While You Were Sleeping (1995) is a charming chick-flick in which Sandra Bullock plays Lucy, a toll booth clerk on the Chicago elevated railway. Because she has no family, she usually works the holiday shifts. She is a plain girl (makeup artists tried to make Bullock look plain, but only succeeded in making her look shabby).
Lucy thinks she is in love with a handsome commuter, Peter (played by Peter Gallagher), who takes the train almost daily. However, he doesn’t notice her at all. When he is thrown onto the train tracks, she rescues him just before a train comes into the station. Frantically, she goes to the hospital where Peter is in a coma.
A well-intentioned nurse mistakes Lucy for his fiancéé and introduces her to his family that way. Lucy starts to tell them the truth, but doesn’t when told that his grandmother (Glynis Johns) has a heart problem and a shock might kill her. The family immediately pours such love on Lucy that she is hesitant to let go of this wonderful,though imaginary, relationship.
In the real world this misunderstanding could quickly be resolved by Lucy admitting the truth and apologizing for the mix-up. But that would spoil the fun—and not make a two-hour movie. These characters are so well-written and likable that we accept that maybe it could happen. Although Peter’s brother Jack (Bill Pullman) constantly questions Lucy’s engagement story, she makes up plausible explanations. Jack likes her so much he wants to believe she is honest—while not wanting to believe she is engaged to his brother. He knows Peter dates the flashy type (which Lucy is definitely not).
The only one who knows the truth is the family friend, Sam (Jack Warden). Lucy confides in him, probably hoping he’ll tell her to fess up. Instead, Sam advises her to wait and break the news carefully. He loves the family and doesn’t want to see them hurt. Neither does Lucy.
SPOILER ALERT: When Peter comes out of the coma, he seems to have amnesia and can’t remember being engaged to Lucy. (Naturally, because he wasn’t.) The family plans a hospital wedding ceremony. Lucy’s dreams of marrying Peter are about to come true—except that it is under false pretenses and she finally realizes that she loves Jack. As she will later tell Peter, she and Jack fell in love “while you were sleeping.”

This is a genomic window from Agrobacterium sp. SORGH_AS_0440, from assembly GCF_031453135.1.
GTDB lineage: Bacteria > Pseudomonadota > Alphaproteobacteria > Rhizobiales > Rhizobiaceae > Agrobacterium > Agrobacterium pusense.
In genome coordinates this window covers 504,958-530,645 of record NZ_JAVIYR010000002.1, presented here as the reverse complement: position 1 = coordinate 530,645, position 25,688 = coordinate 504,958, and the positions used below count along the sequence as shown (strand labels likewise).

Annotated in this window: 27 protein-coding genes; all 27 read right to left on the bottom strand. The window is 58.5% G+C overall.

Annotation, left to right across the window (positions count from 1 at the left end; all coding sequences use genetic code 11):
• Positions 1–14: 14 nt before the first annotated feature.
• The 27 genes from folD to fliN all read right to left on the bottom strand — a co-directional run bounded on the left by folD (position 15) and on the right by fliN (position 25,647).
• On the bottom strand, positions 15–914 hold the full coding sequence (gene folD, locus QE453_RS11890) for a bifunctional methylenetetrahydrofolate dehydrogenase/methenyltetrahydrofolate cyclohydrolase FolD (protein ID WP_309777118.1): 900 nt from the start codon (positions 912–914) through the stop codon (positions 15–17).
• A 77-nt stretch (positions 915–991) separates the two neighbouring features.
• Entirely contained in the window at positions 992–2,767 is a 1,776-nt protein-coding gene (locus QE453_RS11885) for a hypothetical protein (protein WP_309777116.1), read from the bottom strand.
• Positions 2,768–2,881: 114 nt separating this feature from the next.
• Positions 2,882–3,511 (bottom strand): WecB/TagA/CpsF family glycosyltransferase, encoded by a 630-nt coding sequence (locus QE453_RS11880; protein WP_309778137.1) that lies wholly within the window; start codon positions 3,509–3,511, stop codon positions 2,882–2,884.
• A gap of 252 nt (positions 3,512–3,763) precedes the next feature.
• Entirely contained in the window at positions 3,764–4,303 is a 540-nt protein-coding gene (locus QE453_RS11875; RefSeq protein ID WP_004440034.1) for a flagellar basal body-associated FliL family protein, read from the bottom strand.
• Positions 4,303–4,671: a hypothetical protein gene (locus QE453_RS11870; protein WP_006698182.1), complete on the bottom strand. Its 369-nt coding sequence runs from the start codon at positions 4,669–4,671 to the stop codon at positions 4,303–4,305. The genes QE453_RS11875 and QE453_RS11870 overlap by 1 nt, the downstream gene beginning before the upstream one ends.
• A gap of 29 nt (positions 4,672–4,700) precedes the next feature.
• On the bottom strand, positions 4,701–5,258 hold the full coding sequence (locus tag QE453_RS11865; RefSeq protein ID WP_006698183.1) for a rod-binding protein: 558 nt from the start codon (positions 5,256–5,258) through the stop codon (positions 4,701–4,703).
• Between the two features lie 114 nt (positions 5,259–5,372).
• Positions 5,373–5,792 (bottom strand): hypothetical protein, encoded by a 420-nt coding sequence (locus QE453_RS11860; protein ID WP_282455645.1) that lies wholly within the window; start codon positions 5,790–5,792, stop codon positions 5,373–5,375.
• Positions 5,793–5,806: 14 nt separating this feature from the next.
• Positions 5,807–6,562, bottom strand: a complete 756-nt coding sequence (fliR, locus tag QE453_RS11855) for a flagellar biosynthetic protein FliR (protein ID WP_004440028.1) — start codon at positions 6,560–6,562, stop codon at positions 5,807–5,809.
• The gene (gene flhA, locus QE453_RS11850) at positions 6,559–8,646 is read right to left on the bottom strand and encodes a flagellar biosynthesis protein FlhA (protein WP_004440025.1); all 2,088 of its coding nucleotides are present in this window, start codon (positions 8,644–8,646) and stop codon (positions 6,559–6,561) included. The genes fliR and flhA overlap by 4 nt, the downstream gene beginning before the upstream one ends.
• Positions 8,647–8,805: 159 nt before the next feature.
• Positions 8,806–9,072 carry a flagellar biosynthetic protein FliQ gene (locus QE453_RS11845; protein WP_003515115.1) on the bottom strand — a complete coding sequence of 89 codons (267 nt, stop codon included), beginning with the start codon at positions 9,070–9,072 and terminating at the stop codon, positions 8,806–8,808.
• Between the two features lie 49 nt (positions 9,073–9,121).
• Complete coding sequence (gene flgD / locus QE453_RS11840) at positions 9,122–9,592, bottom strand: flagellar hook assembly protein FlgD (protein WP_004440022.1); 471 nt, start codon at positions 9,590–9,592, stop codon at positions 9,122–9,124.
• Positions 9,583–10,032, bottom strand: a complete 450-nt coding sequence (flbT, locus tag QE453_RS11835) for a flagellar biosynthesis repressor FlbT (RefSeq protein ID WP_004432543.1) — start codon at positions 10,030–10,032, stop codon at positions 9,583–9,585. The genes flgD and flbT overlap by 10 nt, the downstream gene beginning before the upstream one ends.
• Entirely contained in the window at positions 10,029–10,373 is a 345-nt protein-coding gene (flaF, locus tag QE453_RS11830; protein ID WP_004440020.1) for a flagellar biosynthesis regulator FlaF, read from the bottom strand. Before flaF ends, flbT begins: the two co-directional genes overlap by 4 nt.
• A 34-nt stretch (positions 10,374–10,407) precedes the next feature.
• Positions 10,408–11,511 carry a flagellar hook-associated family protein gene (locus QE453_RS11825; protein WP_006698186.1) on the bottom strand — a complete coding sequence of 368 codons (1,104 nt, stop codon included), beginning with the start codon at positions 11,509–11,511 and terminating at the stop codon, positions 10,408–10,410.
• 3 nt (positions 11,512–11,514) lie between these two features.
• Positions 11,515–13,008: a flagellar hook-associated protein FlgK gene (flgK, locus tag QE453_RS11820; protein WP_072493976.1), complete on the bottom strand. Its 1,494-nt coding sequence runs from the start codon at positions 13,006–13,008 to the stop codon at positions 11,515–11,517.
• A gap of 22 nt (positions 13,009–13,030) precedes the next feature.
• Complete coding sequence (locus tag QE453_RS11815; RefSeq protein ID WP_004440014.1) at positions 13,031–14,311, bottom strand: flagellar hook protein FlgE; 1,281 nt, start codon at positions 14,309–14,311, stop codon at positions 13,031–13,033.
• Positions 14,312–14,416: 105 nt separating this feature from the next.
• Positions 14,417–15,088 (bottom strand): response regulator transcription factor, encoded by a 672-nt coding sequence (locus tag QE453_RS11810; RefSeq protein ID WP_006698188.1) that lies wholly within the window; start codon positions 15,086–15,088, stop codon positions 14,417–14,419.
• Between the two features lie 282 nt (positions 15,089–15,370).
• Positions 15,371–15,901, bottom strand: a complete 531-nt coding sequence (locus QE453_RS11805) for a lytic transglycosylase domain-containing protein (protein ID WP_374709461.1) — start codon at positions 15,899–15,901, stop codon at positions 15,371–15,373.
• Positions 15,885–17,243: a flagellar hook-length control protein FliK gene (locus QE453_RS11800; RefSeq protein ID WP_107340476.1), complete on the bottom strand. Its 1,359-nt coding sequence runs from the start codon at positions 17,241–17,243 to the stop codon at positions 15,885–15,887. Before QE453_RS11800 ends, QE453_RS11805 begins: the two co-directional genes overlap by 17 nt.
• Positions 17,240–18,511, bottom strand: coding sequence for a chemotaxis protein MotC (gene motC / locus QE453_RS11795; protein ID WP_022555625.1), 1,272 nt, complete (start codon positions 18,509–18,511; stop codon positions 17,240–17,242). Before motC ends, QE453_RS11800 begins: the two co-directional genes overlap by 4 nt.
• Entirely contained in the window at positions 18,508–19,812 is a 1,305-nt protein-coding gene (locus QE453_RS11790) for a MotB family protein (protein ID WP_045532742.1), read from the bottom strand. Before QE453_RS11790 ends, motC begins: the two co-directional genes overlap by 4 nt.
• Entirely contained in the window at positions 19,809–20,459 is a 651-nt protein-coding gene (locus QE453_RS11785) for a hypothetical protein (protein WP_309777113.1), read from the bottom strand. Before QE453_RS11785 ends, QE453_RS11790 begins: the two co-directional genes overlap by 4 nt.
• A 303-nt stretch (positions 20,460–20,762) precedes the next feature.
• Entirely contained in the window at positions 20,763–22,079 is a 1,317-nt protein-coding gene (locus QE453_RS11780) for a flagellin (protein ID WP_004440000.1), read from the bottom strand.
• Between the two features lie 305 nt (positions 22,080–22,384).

Not Sleeping, Just Dreaming
Why does this movie about an unmarried young woman remind me of a woman in the Bible who was married and had seven children? Leah, who first appears in Genesis 29, probably expected that she would get married, have children, and be loved by her husband. As the eldest daughter, in a day of arranged marriages, maybe she also hoped that husband would be Jacob, the cousin who had come to work for her father.
After Jacob had tricked his father into giving him the birthright and blessing that normally his (older) twin would have received, his brother Esau wanted to kill him. Jacob fled to Haran where his mother’s brother lived (Genesis 29:1-12). Uncle Laban welcomed his nephew but immediately began plotting to make him a virtual servant.
Jacob was busy tending Laban’s flocks, but he had enough time to fall head over heels in love with Laban’s lovely daughter, Rachel. He agreed to work the next seven years for Laban for Rachel’s hand in marriage. And the years seemed like days until the seven-year price was paid. During the marriage celebration, which included a lot of wine, a heavily-veiled bride, and a dark tent, Jacob didn’t realize that he’d married Leah, the sister he didn’t love. Or as the Bible succinctly puts it in Genesis 12:29: “When morning came, there was Leah!”
This is where we usually talk about how God was teaching Jacob, the deceiver, what it felt like to be deceived. But how do you think Leah felt when Jacob’s wrath poured out on her over her father’s deception? It couldn’t have been easy for her.